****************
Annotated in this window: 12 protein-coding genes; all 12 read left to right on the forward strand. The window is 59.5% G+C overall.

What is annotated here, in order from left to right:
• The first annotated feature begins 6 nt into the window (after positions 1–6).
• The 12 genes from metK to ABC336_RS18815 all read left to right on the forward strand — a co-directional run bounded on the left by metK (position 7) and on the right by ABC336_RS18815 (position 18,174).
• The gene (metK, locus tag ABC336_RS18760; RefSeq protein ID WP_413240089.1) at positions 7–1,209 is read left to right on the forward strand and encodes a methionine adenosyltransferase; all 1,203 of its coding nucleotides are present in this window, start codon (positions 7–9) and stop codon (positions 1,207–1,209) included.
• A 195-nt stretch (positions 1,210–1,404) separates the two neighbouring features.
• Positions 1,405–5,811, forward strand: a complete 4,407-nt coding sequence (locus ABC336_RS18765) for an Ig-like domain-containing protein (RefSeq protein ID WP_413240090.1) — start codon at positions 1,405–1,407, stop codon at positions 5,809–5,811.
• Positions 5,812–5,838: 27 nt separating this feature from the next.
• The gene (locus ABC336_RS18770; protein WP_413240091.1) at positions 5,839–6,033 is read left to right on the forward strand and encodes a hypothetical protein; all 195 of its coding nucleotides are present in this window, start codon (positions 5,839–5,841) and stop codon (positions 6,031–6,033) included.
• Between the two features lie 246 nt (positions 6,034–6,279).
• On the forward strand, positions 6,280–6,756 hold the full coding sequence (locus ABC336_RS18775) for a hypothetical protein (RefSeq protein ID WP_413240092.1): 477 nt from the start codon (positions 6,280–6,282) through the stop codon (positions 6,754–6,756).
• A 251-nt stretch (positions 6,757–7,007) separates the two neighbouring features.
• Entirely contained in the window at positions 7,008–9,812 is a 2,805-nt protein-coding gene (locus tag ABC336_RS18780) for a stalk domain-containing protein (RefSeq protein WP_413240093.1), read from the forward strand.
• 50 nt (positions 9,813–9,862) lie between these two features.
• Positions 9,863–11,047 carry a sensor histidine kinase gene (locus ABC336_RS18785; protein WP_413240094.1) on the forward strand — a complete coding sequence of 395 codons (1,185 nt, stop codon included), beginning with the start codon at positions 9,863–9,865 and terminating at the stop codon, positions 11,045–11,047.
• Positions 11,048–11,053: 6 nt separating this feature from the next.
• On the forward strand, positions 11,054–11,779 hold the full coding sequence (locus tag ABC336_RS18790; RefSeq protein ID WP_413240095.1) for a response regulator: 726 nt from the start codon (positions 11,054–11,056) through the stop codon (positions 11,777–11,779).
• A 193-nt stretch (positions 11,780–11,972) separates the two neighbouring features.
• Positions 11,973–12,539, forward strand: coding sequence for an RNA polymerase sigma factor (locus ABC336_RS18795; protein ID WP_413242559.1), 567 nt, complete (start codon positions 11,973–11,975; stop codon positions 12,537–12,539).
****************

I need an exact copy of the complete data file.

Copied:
Annotated in this window: 12 protein-coding genes; all 12 read left to right on the forward strand. The window is 59.5% G+C overall.

What is annotated here, in order from left to right:
• The first annotated feature begins 6 nt into the window (after positions 1–6).
• The 12 genes from metK to ABC336_RS18815 all read left to right on the forward strand — a co-directional run bounded on the left by metK (position 7) and on the right by ABC336_RS18815 (position 18,174).
• The gene (metK, locus tag ABC336_RS18760; RefSeq protein ID WP_413240089.1) at positions 7–1,209 is read left to right on the forward strand and encodes a methionine adenosyltransferase; all 1,203 of its coding nucleotides are present in this window, start codon (positions 7–9) and stop codon (positions 1,207–1,209) included.
• A 195-nt stretch (positions 1,210–1,404) separates the two neighbouring features.
• Positions 1,405–5,811, forward strand: a complete 4,407-nt coding sequence (locus ABC336_RS18765) for an Ig-like domain-containing protein (RefSeq protein ID WP_413240090.1) — start codon at positions 1,405–1,407, stop codon at positions 5,809–5,811.
• Positions 5,812–5,838: 27 nt separating this feature from the next.
• The gene (locus ABC336_RS18770; protein WP_413240091.1) at positions 5,839–6,033 is read left to right on the forward strand and encodes a hypothetical protein; all 195 of its coding nucleotides are present in this window, start codon (positions 5,839–5,841) and stop codon (positions 6,031–6,033) included.
• Between the two features lie 246 nt (positions 6,034–6,279).
• On the forward strand, positions 6,280–6,756 hold the full coding sequence (locus ABC336_RS18775) for a hypothetical protein (RefSeq protein ID WP_413240092.1): 477 nt from the start codon (positions 6,280–6,282) through the stop codon (positions 6,754–6,756).
• A 251-nt stretch (positions 6,757–7,007) separates the two neighbouring features.
• Entirely contained in the window at positions 7,008–9,812 is a 2,805-nt protein-coding gene (locus tag ABC336_RS18780) for a stalk domain-containing protein (RefSeq protein WP_413240093.1), read from the forward strand.
• 50 nt (positions 9,813–9,862) lie between these two features.
• Positions 9,863–11,047 carry a sensor histidine kinase gene (locus ABC336_RS18785; protein WP_413240094.1) on the forward strand — a complete coding sequence of 395 codons (1,185 nt, stop codon included), beginning with the start codon at positions 9,863–9,865 and terminating at the stop codon, positions 11,045–11,047.
• Positions 11,048–11,053: 6 nt separating this feature from the next.
• On the forward strand, positions 11,054–11,779 hold the full coding sequence (locus tag ABC336_RS18790; RefSeq protein ID WP_413240095.1) for a response regulator: 726 nt from the start codon (positions 11,054–11,056) through the stop codon (positions 11,777–11,779).
• A 193-nt stretch (positions 11,780–11,972) separates the two neighbouring features.
• Positions 11,973–12,539, forward strand: coding sequence for an RNA polymerase sigma factor (locus ABC336_RS18795; protein ID WP_413242559.1), 567 nt, complete (start codon positions 11,973–11,975; stop codon positions 12,537–12,539).